An embroidered alphabet: letter S

Embroidered letter S (hand embroidered by Mary Addison)

Just a brief post as this week end we’re up in Yorkshire visiting family. We spent this morning at the end of term concert by the  Saturday morning music school, which is always good fun. As you can imagine, up here where the tradition of brass bands in coal mining villages hasn’t died out (although the pits themselves have), the brass section is always very strong. Great noise, great fun.

Embroidered letter S (hand embroidered by Mary Addison)

Had fun with this Suzani inspired S. Layer upon layer of silk appliquéd to a black silk base called out for good strong colouring, so embroidered the S in a vibrant electric blue. (S padded out with chain stitch on a white felt base).

Sketches of various Ss found online

Sketches of various Ss found online

Below are a couple more embroidered Ss.

Fancy calligraphic style S (hand embroidered by Mary Addison)

Linen cushion embroidered with daisies and initial S

 

 

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An embroidered alphabet: letter R and a visit to the Wedgwood Museum in Staffordshire

Embroidered letter R (hand embroidered by Mary Addison)

This letter R is completely the wrong style to be associated with one of the worlds’ greatest potters – comic strip frivolity laughs in the face of classical elegance. But there you go that’s what happens when the imagination hops and skips its own way through life without as much as a sideways glance at the diary. The need for a colourfully striped letter had been creeping up on me for some time and it’s just plain unfortunate that it overwhelmed me in the week that I’ve been much taken with Wedgwood – the man, the museum, the pottery and books about him.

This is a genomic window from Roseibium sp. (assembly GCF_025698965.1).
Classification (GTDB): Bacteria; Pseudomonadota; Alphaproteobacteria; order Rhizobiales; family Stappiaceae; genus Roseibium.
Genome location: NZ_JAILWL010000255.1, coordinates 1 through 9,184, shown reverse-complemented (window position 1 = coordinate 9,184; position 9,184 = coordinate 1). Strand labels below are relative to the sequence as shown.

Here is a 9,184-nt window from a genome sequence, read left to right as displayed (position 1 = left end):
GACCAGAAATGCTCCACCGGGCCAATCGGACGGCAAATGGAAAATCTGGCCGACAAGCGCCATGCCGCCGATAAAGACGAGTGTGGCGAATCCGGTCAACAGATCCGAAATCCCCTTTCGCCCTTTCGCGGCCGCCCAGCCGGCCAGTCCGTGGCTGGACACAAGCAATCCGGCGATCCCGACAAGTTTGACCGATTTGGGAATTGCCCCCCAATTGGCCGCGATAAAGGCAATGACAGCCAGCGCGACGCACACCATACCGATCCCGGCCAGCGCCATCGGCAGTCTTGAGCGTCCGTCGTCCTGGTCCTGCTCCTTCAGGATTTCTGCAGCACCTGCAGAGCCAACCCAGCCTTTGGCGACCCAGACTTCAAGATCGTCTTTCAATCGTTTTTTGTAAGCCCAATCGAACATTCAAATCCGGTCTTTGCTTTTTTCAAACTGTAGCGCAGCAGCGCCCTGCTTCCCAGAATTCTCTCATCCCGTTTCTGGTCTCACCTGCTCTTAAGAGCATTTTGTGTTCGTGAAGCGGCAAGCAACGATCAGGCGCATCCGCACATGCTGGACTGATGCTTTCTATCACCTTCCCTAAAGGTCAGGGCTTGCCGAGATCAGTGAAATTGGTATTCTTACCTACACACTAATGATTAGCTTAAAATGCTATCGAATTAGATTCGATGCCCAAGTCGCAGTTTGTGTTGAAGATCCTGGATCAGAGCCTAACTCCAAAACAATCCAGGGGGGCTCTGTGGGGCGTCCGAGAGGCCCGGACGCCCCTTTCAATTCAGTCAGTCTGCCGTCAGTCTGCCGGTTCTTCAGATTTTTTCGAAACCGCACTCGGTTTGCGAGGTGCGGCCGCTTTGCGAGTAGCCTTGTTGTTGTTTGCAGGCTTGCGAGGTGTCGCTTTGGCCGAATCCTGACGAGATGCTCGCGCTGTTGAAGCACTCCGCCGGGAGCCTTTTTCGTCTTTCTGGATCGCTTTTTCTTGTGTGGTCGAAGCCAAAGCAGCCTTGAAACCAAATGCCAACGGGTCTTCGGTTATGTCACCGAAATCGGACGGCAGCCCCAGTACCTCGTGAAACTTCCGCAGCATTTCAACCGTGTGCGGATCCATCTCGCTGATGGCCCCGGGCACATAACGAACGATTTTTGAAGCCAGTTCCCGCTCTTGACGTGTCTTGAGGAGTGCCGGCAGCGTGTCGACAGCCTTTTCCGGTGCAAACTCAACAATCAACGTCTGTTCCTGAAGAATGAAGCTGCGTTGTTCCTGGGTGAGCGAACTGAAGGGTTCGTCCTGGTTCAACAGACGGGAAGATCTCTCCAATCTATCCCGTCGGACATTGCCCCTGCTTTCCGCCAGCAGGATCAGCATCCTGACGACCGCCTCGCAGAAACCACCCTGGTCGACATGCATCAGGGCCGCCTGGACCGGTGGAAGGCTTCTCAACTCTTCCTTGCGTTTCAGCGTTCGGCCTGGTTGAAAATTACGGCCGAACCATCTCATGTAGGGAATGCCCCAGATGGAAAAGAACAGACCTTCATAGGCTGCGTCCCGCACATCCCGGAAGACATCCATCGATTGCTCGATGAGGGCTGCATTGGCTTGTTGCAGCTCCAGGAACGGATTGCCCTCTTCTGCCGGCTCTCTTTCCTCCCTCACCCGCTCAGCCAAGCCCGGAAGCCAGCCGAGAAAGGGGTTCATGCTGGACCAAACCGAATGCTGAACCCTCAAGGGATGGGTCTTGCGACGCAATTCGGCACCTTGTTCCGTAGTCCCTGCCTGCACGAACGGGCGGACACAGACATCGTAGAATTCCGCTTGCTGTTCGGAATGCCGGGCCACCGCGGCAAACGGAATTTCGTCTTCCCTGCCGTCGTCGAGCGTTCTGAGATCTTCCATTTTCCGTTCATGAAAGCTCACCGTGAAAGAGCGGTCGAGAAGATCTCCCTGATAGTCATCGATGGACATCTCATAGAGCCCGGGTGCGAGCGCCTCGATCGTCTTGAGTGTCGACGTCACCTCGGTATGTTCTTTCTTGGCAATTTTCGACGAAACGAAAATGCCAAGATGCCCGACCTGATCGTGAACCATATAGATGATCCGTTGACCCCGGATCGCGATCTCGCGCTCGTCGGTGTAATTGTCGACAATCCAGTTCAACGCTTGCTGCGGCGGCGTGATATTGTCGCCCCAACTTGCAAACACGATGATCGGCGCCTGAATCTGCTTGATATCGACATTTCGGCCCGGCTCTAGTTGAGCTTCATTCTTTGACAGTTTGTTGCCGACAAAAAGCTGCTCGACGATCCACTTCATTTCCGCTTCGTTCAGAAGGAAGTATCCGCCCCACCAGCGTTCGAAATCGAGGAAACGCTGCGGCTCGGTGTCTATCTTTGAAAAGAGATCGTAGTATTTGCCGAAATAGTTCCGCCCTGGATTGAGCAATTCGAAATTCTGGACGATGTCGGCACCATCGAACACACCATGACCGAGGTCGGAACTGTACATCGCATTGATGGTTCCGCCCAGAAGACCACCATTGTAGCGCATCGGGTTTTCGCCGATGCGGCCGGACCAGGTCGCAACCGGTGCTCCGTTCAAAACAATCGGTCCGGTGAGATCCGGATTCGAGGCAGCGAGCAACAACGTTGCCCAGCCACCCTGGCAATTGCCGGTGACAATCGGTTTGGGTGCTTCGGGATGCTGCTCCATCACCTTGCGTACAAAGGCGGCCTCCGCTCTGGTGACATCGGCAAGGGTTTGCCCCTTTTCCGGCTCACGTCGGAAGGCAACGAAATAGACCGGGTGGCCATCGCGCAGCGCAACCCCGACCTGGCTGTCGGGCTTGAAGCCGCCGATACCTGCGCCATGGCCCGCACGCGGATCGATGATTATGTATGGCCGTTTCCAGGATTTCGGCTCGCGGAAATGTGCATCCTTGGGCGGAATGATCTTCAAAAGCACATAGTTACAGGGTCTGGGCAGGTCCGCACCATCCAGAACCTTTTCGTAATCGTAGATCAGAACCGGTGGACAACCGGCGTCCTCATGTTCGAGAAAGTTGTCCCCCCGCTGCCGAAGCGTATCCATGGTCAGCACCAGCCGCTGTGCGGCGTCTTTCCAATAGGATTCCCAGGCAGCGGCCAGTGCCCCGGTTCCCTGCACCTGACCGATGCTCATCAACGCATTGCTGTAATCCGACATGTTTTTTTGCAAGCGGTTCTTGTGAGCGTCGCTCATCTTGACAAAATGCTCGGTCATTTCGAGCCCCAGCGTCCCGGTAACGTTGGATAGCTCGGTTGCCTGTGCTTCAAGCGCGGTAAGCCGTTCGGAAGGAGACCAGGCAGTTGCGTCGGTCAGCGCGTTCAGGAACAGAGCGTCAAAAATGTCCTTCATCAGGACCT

Embroidered letter R (hand embroidered by Mary Addison)

We’d had this trip to the Potteries with The Friends of The Wilson (Cheltenham Art Gallery and Museum) booked for some months but I don’t think my husband was overly eager or particularly engaged. A terrible journey up the M5 and the dreaded M6 which included a car broken down in the fast lane, road improvement works and lashings of some of the worst rain of the year, thanks to storm Diana, left me in lowest common denominator mode of comforting, “well, at least you’re not driving” and “just look, how well you can see over the hedges from a coach”!  So, thank goodness for a brilliant talk by the museum’s archivist and an excellent lunch in the museum’s restaurant.

Sketches of various Rs found online

But first, a little digression. A cause célèbre a few years ago, the Wedgwood Museum went from glorious new launch and successful operation to threat of closure within just a couple of years. Legislation to protect employees’ pensions after the Robert Maxwell scandal meant that when Waterford-Wedgwood Potteries went bust in 2009, the high court ruled that the museum collection was an asset and should therefore be sold off – even though the museum had not been linked to the company for almost 50 years. Under pension plan law, because 5 of the museum’s employees were in the company pension plan, the full pension debt (of £134 M for 8,000 pensions) could be transferred to the museum. In a great hurry, £13 M was raised by the Heritage Lottery Fund, the Art Fund and a number of private trusts and foundations; a public appeal then raised the final £2.74M from more than 7,000 individual donations in a matter of months. The collection was saved and then gifted to the V&A. Hooray!

RS monogram (hand embroidered by Mary Addison)

And it is a glorious collection including successful and unsuccessful attempts at The Portland Vase, items from Catherine the Great’s Frog Dinner Service (only those on which mistakes were made and which therefore didn’t go to Catherine) ), 2 of the first 6 vases Josiah Wedgwood threw himself  to mark the opening of his factory and all those trays of experiments with the firing, colouring and glazing of clay.  Have a look at the museum’s website if you love pottery, or better still get a group together and visit for yourself (talks are only arranged for group visits but are so worth having for the illustrative slides and the snippets from the archivist about all sorts of research that has been done and the fascinating questions she has to delve into the archives to answer). You can also walk through the factory on a high level walkway –  but we didn’t do this as we just didn’t have time!